"I think every crop has its own kind of unique idiosyncrasies that can be challenging to manage,” Kenkel says. “Every crop that you add … adds variability into your overall production and operation, and I think that's important.”

The plan worked. Springworks eventually scored a contract supplying Whole Foods in the region, and it became the sole supplier of organic green leaf lettuce for Hannafords, a local grocery store chain.

Greens are cut four times a week, and Kenkel estimates that he and his team produce more than 3 million heads of lettuce a year.

Bullish expansion

As the business has expanded so have Kenkel’s goals: He wants to replace commodity greens grown in California with more locally grown greens produced in aquaponics greenhouses.

The first years of the business, he focused on perfecting the nutrient solution within the system. The tilapia provide the nutrients for the plants, but Kenkel tinkered with ways of filtering those nutrients so the plants would grow faster and better. Once he and his team got more consistency year-round, they were primed to expand.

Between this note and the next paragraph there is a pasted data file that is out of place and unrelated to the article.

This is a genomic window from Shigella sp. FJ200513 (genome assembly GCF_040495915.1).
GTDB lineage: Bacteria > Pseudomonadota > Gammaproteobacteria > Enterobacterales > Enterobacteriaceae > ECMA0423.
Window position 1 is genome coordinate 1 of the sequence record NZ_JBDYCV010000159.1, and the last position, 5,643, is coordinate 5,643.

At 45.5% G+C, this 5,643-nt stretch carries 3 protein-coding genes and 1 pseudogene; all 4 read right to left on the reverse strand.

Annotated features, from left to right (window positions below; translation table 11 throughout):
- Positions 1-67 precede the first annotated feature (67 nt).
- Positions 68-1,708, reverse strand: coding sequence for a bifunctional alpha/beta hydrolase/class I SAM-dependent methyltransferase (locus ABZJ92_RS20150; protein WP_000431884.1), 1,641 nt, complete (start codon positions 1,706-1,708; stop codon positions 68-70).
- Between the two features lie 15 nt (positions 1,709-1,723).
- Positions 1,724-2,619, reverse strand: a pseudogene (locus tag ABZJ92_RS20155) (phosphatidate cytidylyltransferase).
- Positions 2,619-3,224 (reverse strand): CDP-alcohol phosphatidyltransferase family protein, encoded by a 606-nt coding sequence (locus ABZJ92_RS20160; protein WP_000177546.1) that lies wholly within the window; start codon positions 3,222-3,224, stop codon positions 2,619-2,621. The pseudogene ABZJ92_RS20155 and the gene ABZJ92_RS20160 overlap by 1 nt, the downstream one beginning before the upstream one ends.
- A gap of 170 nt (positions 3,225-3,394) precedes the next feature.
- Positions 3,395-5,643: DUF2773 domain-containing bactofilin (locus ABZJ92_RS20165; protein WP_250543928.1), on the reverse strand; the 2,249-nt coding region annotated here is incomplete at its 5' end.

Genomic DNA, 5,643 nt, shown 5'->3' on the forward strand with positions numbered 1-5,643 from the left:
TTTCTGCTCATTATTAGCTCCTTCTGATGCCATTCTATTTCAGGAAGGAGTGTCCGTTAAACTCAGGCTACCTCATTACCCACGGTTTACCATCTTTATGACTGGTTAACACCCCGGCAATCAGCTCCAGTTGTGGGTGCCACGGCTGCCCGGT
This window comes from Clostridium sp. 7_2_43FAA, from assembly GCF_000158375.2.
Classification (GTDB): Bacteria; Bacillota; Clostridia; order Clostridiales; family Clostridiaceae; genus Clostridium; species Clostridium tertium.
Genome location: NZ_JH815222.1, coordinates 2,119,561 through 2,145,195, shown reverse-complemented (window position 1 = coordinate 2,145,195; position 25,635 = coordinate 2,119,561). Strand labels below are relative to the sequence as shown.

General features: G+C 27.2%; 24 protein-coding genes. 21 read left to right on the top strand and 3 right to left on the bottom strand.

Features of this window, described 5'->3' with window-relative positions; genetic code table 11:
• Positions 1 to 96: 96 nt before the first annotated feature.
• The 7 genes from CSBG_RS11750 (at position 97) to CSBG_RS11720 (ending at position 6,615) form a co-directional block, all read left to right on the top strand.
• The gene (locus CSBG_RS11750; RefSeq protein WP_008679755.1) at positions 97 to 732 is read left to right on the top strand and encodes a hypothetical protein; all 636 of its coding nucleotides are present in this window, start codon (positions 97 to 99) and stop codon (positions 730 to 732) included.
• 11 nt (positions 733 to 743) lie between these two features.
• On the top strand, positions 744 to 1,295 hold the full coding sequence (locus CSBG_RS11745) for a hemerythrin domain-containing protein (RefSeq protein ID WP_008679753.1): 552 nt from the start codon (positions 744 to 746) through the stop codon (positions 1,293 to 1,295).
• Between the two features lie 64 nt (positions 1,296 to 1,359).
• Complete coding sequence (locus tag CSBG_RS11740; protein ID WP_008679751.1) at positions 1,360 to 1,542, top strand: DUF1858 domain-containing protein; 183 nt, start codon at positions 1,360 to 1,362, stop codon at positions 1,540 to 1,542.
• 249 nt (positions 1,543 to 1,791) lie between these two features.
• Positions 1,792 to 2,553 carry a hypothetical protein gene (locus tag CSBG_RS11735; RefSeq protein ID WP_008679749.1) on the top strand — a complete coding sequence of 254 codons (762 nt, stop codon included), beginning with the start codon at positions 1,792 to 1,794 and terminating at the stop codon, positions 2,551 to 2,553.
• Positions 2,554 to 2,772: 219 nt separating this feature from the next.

The facility now has three greenhouses: the original 8,000-square-foot greenhouse, a second 18,000-square-foot facility, and a third 40,000-square-foot greenhouse.

head of lettuce growing in greenhouse

Lettuce is king at Springworks Farm. More than 3 million heads of lettuce are produced a year at the farm, with four cuttings per week.